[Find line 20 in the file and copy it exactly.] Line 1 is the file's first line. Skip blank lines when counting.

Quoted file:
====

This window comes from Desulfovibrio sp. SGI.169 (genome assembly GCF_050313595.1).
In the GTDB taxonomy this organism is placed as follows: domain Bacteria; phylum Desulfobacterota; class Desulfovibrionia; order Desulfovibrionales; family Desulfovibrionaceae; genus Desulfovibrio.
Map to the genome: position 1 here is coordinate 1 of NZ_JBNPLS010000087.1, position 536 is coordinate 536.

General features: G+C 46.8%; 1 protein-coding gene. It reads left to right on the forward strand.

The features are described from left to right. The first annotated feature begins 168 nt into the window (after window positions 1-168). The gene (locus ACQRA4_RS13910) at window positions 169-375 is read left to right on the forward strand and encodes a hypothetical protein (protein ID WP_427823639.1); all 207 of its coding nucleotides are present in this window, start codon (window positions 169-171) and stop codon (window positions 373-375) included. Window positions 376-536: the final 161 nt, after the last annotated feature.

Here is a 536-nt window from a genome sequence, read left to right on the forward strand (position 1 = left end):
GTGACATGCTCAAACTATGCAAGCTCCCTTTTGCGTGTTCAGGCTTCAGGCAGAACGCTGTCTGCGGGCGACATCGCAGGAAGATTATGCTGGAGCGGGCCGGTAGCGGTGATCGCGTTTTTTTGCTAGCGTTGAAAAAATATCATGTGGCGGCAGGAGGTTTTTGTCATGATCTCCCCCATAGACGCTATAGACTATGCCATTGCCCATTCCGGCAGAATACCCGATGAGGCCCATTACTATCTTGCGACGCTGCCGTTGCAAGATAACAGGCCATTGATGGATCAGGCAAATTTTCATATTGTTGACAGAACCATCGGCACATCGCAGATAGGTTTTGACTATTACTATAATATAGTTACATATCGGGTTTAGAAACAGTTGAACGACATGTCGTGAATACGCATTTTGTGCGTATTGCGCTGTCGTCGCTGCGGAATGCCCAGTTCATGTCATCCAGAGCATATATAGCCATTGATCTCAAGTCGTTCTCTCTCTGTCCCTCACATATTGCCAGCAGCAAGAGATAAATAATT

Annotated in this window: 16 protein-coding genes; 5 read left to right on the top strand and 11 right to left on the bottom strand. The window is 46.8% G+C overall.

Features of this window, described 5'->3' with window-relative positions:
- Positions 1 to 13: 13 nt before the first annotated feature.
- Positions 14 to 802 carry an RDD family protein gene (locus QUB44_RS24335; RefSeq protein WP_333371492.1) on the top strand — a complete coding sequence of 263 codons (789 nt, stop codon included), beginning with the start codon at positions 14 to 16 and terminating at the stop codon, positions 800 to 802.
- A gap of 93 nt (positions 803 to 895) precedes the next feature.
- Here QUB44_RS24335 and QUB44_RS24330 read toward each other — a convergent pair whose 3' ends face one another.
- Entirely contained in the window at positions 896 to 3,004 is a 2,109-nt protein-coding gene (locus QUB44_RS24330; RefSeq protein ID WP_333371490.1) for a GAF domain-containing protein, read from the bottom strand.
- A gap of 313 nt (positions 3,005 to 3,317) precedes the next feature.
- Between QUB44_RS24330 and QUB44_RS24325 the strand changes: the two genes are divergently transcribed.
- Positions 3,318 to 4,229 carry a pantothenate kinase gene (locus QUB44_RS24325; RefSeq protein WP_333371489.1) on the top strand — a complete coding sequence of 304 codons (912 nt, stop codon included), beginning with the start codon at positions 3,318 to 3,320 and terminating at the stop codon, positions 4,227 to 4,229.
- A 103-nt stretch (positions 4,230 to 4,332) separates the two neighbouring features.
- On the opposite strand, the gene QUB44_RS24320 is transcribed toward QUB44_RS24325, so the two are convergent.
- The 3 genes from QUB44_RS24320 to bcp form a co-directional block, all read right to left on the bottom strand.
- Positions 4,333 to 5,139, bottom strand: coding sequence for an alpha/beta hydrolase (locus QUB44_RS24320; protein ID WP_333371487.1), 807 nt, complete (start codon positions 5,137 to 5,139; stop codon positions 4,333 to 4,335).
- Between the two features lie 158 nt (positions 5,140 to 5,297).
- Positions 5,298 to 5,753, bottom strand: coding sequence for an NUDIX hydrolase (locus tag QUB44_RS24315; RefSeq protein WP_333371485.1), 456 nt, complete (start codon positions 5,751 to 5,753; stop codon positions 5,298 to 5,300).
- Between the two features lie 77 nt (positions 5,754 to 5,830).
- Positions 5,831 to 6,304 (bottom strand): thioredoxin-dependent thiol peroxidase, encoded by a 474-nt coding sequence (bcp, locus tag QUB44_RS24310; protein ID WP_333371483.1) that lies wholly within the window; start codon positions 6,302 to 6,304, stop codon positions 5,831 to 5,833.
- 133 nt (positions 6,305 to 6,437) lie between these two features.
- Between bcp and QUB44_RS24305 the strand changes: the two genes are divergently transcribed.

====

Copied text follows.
- The 3 genes from QUB44_RS24320 to bcp form a co-directional block, all read right to left on the bottom strand.